Though Baldwin wrote these essays for a secular mainstream audience, he borrowed liberally from the Bible—for tone, sentence structure, and imagery—to help him render more vivid, complete, and memorable panoramas of ideas. Consider this passage in “Many Thousands Gone”:

The making of an American begins at that point where he himself rejects all other ties, any other history, and himself adopts the vesture of his adopted land. This problem has been faced by all Americans throughout our history—in a way it is our history—and it baffles the immigrant and sets on edge the second generation until today. In the case of the Negro the past was taken from him whether he would or no; yet to forswear it was meaningless and availed him nothing, since his shameful history was carried, quite literally, on his brow. Shameful; for he was heathen as well as black and would never have discovered the healing blood of Christ had not we braved the jungles to bring these glad tidings. Shameful; for, since our role as missionary had not been wholly disinterested, it was necessary to recall the shame from which we had delivered him in order more easily to escape our own. As he accepted the alabaster Christ and the bloody cross—in the bearing of which he would find his redemption, as, indeed, to our outraged astonishment, he sometimes did—he must, henceforth, accept that image we then gave him of himself: having no other and standing, moreover, in danger of death should he fail to accept the dazzling light thus brought into such darkness. It is this quite simple dilemma that must be borne in mind if we wish to comprehend his psychology.

Just as in the earlier passage, Baldwin starts with a strong foundation of a simple idea and then carefully adds depth and texture and complexity to that idea, but here he draws on biblical imagery to punctuate his points. And in doing so he manages to convey an important truth: the immigrant experience for black Americans is entirely different than that of other immigrants, and this must be understood if we are ever to make progress. Much like in the previous passage, he takes apart his subject and begins again with a stronger, more basic foundation—and then builds. And builds. And builds.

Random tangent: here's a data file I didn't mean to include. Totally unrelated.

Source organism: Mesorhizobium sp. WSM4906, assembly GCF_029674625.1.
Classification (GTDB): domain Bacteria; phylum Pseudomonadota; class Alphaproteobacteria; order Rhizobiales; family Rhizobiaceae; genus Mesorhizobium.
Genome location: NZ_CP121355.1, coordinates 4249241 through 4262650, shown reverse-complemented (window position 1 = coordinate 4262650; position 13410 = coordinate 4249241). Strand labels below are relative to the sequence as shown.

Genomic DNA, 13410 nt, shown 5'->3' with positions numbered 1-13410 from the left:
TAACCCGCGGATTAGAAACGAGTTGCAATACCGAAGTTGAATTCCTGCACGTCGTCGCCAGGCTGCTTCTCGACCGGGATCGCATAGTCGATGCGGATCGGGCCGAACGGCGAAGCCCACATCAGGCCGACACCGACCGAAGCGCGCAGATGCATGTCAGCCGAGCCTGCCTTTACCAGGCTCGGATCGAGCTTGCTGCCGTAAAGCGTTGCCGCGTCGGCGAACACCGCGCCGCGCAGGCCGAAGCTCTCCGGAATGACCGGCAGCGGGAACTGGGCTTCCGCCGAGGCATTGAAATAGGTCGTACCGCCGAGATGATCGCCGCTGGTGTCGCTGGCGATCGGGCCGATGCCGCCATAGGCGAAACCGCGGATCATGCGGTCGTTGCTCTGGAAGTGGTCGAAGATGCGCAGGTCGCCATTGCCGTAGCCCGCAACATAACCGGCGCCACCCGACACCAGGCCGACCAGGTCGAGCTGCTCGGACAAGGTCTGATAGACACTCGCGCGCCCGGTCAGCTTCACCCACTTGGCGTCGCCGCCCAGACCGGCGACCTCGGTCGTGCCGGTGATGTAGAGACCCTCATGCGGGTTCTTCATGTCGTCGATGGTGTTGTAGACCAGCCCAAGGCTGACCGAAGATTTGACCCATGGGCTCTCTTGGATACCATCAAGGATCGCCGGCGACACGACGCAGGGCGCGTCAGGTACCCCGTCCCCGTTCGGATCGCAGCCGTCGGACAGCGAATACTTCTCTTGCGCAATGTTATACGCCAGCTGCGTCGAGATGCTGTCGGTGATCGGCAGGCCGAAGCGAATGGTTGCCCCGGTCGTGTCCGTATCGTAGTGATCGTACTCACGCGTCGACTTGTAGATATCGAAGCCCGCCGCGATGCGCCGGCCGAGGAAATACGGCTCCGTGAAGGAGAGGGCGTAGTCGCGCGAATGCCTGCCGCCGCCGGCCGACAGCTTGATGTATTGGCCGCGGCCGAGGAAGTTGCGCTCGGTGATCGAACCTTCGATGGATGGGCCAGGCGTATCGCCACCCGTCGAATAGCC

Take this passage in “Notes of a Native Son,” in which Baldwin describes his father:

He was, I think, very handsome. I gather this from photographs and from own memories of him, dressed in his Sunday best and on his way to preach a sermon somewhere, when I was little. Handsome, proud, and ingrown, 'like a toenail,' somebody said. But he looked to me, as I grew older, like pictures I had seen of African tribal chieftains: he really should have been naked, with war-paint on and barbaric mementos, standing among spears. He could be chilling in the pulpit and indescribably cruel in his personal life and he was certainly the most bitter man I have ever met; yet it must be said that there was something else in him, buried in him, which lent him his tremendous power and, even, a rather crushing charm. It had something to do with his blackness, I think—he was very black—with his blackness and his beauty, and with the fact he knew that he was black but did not know that he was beautiful. He claimed to be proud of his blackness but it had also been the cause of much humiliation and it had fixed bleak boundaries to his life.

Baldwin is, in some ways, like a master watchmaker fighting against the pull of entropy. Expert watchmakers will often “explode” a watch’s movement, taking it apart piece by piece and then putting it all back together again, cleaned and oiled and adjusted for better timing accuracy. These master watchmakers are craftsmen as much as they are artists. In the actual world, Baldwin’s father is a broken watch; to the non-artist, this man might appear unsolvable, a collection of rusty and nonworking gears and springs, a jumble of cruel tendencies and unexplained habits. But Baldwin sets about the difficult work of taking his father apart piece by piece—separating every shade and aspect and dimension on the page—and then puts him all back together again, in a more honest and revealing and ordered way. And by doing so he has created enduring art.

In passages like these and in so much of his work, Baldwin is acknowledging both his losing battle with entropy and his unwavering commitment to the fight. He knows everything all the time is sliding toward disorder, and yet he also knows he must work hard to create stablity, structure, and simplicity. For himself. For black America. For the future of a nation. He knows there will always be chaos and pain and confusion and disorder in his world, but he understands that the one thing he can do—the thing he must do—is to be there with his pen to make sense of it. He knows this is his most important job: To recreate out of the disorder of life that order which is art.